In the Middle East and across the globe, there are numerous stateless nations, refugee problems, and longstanding struggles over territory, yet the Israel-Palestinian conflict is treated as if it is fundamentally unlike all others, and has been treated thus from its inception. Hussein Aboubakr examines this strange situation:
Very few, if any, causes and ideas can gain the support . . . of so many disparate ideologies the way the Palestinian cause does. From the ideological projects of Islamism, jihadism, and Arab nationalism to Third World liberation ideologies, feminism, and wokeism, the Palestinian cause serves as a rallying call to disharmonious groups. Palestinian “refugees” are considered a unique breed of displaced humans, utterly different from the tens of millions who were displaced since World War II. The recent wave of protests against the oppressive rule of the Palestinian Authority proved to be [of little] interest to the Western supporters of the [Palestinian] cause, many of whom hold up the slain Saudi journalist Khashoggi as a Christlike figure.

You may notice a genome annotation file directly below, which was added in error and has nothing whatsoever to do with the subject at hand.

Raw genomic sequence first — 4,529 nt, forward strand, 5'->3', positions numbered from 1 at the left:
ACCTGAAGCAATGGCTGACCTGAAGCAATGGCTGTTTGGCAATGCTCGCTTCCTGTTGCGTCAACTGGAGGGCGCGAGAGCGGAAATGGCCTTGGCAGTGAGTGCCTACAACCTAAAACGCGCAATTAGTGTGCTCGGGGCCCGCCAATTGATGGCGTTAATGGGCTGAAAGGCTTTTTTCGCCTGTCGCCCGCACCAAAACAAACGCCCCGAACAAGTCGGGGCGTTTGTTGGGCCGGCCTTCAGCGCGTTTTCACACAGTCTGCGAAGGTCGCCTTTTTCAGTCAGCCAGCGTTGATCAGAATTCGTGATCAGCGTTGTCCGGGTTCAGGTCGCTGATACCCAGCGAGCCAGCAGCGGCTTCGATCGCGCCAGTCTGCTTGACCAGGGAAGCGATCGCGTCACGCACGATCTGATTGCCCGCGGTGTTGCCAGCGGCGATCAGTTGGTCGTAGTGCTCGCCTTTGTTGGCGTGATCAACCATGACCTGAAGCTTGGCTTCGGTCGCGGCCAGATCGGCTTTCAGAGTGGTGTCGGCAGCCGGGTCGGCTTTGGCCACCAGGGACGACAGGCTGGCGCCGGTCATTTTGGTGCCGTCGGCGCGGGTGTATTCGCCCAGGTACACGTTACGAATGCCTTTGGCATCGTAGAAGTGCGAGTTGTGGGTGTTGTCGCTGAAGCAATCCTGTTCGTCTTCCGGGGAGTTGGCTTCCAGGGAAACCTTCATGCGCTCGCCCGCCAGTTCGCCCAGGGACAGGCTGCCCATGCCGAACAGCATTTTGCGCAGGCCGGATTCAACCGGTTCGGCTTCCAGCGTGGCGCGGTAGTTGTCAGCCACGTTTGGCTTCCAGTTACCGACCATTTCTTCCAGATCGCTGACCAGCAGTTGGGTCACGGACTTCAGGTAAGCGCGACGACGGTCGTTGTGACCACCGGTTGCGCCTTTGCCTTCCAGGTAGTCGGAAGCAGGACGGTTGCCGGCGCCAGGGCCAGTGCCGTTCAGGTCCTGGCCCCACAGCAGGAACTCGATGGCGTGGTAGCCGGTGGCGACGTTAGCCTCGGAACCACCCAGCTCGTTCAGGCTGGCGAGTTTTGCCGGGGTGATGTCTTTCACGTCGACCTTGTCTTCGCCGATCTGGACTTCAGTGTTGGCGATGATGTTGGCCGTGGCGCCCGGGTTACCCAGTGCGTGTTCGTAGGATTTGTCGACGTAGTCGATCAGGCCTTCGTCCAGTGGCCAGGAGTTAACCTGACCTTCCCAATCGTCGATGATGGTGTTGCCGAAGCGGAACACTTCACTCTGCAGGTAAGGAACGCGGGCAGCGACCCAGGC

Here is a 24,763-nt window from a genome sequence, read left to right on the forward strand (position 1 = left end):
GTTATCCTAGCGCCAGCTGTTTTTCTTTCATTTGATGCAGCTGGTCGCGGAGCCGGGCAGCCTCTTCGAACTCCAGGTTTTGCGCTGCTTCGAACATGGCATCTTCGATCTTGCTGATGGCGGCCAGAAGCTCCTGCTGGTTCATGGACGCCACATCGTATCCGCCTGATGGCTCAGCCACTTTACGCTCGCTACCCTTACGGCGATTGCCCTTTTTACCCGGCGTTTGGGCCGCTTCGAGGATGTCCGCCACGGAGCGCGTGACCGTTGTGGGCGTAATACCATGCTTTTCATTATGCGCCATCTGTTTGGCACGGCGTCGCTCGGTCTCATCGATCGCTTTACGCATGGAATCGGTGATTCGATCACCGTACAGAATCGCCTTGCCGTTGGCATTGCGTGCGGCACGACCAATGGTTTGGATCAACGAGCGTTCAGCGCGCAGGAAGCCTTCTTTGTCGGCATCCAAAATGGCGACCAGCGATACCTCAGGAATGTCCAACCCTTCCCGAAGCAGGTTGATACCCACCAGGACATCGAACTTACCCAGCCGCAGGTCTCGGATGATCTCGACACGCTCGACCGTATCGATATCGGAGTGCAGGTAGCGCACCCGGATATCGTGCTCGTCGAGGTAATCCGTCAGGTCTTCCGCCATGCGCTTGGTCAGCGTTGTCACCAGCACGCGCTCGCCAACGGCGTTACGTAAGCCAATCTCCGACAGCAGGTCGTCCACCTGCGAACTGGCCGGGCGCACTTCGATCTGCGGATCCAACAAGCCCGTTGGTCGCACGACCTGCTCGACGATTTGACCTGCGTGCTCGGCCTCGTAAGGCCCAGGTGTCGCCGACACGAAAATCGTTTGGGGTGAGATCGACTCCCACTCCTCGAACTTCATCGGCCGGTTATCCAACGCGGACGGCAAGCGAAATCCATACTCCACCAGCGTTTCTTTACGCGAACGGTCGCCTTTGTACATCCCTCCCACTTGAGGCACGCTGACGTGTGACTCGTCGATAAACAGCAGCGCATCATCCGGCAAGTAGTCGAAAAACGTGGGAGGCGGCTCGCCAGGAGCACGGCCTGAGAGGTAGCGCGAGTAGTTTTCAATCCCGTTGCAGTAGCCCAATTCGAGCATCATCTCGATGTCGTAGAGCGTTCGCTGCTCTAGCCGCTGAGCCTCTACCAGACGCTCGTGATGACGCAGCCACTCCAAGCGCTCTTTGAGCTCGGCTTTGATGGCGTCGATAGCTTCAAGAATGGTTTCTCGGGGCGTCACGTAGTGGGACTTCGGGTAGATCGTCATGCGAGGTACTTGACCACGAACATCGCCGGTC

The magical exceptionalism of the Palestinians turns appalling acts of violence . . . from terrorism into resistance. It turns common real-estate disputes into a struggle of justice, Islam, Arabness, feminism, wokeism, socialism, etc. It turns the cowardice of Islamist terrorists into heroic self-sacrifice. . . . And finally, it turns the nauseating toxic anti-Semitism, which is now proliferating the world over, into a banner of self-righteousness and equity.
The reason the star of the Palestinian cause is dimming among Arab nations, while ironically getting brighter in the West, is [that] we don’t see the Palestinians as exceptional anymore. . . . Ultimately, the biggest losers of Palestinian exceptionalism are none but Palestinians who seek a better future for their people.